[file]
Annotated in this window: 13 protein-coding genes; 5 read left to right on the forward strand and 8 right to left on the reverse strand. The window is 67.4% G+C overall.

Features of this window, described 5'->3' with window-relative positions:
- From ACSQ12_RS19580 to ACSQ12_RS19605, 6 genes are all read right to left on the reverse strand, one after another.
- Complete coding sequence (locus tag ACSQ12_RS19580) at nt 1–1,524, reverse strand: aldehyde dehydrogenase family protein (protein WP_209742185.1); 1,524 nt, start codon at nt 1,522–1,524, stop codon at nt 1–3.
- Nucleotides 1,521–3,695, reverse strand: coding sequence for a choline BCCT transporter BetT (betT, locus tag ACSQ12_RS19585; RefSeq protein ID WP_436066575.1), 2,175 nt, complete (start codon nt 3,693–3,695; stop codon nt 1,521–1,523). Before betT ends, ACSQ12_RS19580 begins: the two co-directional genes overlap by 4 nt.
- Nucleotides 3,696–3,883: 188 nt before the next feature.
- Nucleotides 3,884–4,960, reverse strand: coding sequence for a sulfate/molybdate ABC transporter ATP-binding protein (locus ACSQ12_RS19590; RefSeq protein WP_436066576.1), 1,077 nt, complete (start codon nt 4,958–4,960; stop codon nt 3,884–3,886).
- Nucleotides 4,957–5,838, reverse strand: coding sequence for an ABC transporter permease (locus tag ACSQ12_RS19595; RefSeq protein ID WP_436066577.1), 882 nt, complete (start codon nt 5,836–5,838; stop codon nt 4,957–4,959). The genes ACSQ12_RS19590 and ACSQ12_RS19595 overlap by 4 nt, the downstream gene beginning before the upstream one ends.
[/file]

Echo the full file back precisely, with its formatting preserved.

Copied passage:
Annotated in this window: 13 protein-coding genes; 5 read left to right on the forward strand and 8 right to left on the reverse strand. The window is 67.4% G+C overall.

Features of this window, described 5'->3' with window-relative positions:
- From ACSQ12_RS19580 to ACSQ12_RS19605, 6 genes are all read right to left on the reverse strand, one after another.
- Complete coding sequence (locus tag ACSQ12_RS19580) at nt 1–1,524, reverse strand: aldehyde dehydrogenase family protein (protein WP_209742185.1); 1,524 nt, start codon at nt 1,522–1,524, stop codon at nt 1–3.
- Nucleotides 1,521–3,695, reverse strand: coding sequence for a choline BCCT transporter BetT (betT, locus tag ACSQ12_RS19585; RefSeq protein ID WP_436066575.1), 2,175 nt, complete (start codon nt 3,693–3,695; stop codon nt 1,521–1,523). Before betT ends, ACSQ12_RS19580 begins: the two co-directional genes overlap by 4 nt.
- Nucleotides 3,696–3,883: 188 nt before the next feature.
- Nucleotides 3,884–4,960, reverse strand: coding sequence for a sulfate/molybdate ABC transporter ATP-binding protein (locus ACSQ12_RS19590; RefSeq protein WP_436066576.1), 1,077 nt, complete (start codon nt 4,958–4,960; stop codon nt 3,884–3,886).
- Nucleotides 4,957–5,838, reverse strand: coding sequence for an ABC transporter permease (locus tag ACSQ12_RS19595; RefSeq protein ID WP_436066577.1), 882 nt, complete (start codon nt 5,836–5,838; stop codon nt 4,957–4,959). The genes ACSQ12_RS19590 and ACSQ12_RS19595 overlap by 4 nt, the downstream gene beginning before the upstream one ends.